Sport In a stew: Downing is counting on a Cup win to build confidence

Being known as a "Cup team" is a mixed compliment, implying the ability to raise your game for one-off occasions, but never to sustain it. If Wigan Athletic, FA Cup winners relegated within a week, are newcomers to the genre, West Ham United have been at it rather longer.

Bolton can halt a record Rush

Coca-Cola Cup final: Rioch's master plan may prove the undoing of Liverpool at Wembley today. Ian Ridley reports

High stakes for Bolton's wonderers

COCA-COLA CUP FINAL: Bruce Rioch's side have much resting on tomorrow 's game against Liverpool at Wembley

Liverpool create slender semi-final advantage

by Guy Hodgson

Millwall deepen Arsenal's misery

Arsenal 0 Millwall 2

Boris will be wide awake for Her Majesty: On Monday the Queen will begin a historic visit to Russia. Nicholas Bethell explains why our monarchy is so revered there

I WAS there at Wembley on 30 July 1966, when our side hit the underneath of the crossbar in extra time, and I remember the linesman signalling frantically to the referee his opinion that it had crossed the line. It was that Russian linesman, as much as Geoff Hurst, who was responsible for England going 3-2 ahead in the World Cup final.

Football: Time is on England's side: Romania match highlights extent of the task facing Venables

GIVEN that it will be a major surprise if Romania are not back as one of the favourites for the 1996 European Championship, what are the chances of England beating them then? Greater, perhaps, than would appear from Wednesday's 1-1 draw at Wembley.

Letter: English soccer woes

Sir: Miles Kington in his article on Scottish football (5 September) speaks of 'Scottish cockiness', which 'as so often, dissolved into tears' and the 'breast-beating, and wailing, and agonising of the Scottish variety that always follows'. Since he mentions 'one of the classic Scottish gripes', I'll give him another two:

Sudden death goals to decide European champions

(First Edition)

The hard work of greatness

IT WAS, no doubt, pure coincidence that on the very day when David Platt of Sampdoria was elevated to football's pantheon by his coach I fell into a long and ultimately heated discussion about greatness in the game.

Sports Letter: The Walker way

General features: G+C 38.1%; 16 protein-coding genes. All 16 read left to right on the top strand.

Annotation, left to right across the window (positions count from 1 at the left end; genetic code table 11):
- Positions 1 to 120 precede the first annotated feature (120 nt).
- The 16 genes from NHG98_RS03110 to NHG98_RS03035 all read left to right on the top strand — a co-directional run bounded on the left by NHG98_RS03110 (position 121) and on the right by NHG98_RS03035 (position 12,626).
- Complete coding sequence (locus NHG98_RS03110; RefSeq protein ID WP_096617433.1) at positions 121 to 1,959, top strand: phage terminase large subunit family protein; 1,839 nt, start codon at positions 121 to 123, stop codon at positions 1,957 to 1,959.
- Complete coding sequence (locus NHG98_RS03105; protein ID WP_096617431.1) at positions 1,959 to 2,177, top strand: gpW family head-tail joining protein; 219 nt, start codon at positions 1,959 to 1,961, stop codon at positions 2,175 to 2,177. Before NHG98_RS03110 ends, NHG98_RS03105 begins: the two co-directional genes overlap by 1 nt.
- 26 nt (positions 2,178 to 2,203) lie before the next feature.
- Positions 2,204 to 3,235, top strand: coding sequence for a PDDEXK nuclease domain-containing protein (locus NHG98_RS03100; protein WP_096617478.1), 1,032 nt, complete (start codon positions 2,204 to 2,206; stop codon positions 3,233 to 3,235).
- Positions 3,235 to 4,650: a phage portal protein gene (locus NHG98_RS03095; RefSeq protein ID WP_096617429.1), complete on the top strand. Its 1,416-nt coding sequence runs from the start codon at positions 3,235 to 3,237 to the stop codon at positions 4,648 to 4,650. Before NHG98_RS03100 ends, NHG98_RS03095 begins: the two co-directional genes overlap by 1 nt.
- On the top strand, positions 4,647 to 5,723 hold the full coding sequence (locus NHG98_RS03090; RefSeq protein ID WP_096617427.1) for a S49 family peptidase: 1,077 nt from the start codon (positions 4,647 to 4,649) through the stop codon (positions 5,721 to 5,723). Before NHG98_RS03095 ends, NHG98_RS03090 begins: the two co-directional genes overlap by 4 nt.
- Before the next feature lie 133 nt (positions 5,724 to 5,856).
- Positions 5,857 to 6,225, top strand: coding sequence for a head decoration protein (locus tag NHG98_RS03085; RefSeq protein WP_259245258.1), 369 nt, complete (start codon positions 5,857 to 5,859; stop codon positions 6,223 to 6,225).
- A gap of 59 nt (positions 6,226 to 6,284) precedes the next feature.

Sir: Mike Walker of Norwich City should certainly be a leading contender for the job. With drastically limited resources, he has proved that it is still possible to get British players to control and pass the ball accurately, and make intelligent use of space off the ball. In the context of the English Premiership, this is little short of miraculous and makes a mockery of the idea that our players are incapable of such skills. I'm sure Bayern Munich were impressed.

Football: Gascoigne wins computer vote

COMPUTER analysis of English football has found it to be a 'clodhopping, long-ball, kick-and-rush game' that does not meet up to the sophistication of the Continental teams, according to the latest psychological research.

Football: World Cup linesman dies

Tofik Bakhramov, the Soviet linesman who judged Geoff Hurst's shot against the crossbar in the 1966 World Cup had crossed the line to put England 3-2 ahead of West Germany, has died in his native Azerbaijan at the age of 66.

Football: Fond farewell to the legend

THE long banner draped behind the North Bank goal put into words the feelings of everyone present: 'Goodbye Bobby - thanks for the memories'. They came in their thousands to fill Upton Park with its biggest crowd of the season, laying wreaths, hanging up scarves, pinning to posts old programmes and match tickets and moving tributes to Bobby Moore, who served the club so admirably on 642 occasions.

Football: Robert Frederick Moore, 1941-1993: When pessimism didn't exist: The age

IT WAS the best of times, full stop. Unless you were Bob Dylan (in which case you had other things to worry about, since you were lying in hospital, recovering from the previous day's serious motorbike accident on the back roads of upstate New York), or possibly Jimmy Greaves (in which case you were just beginning to drown your sorrows), England's victory in the World Cup final at Wembley on 30 July 1966 seemed the natural, inevitable product of an era in which the previously unimaginable happened every day.
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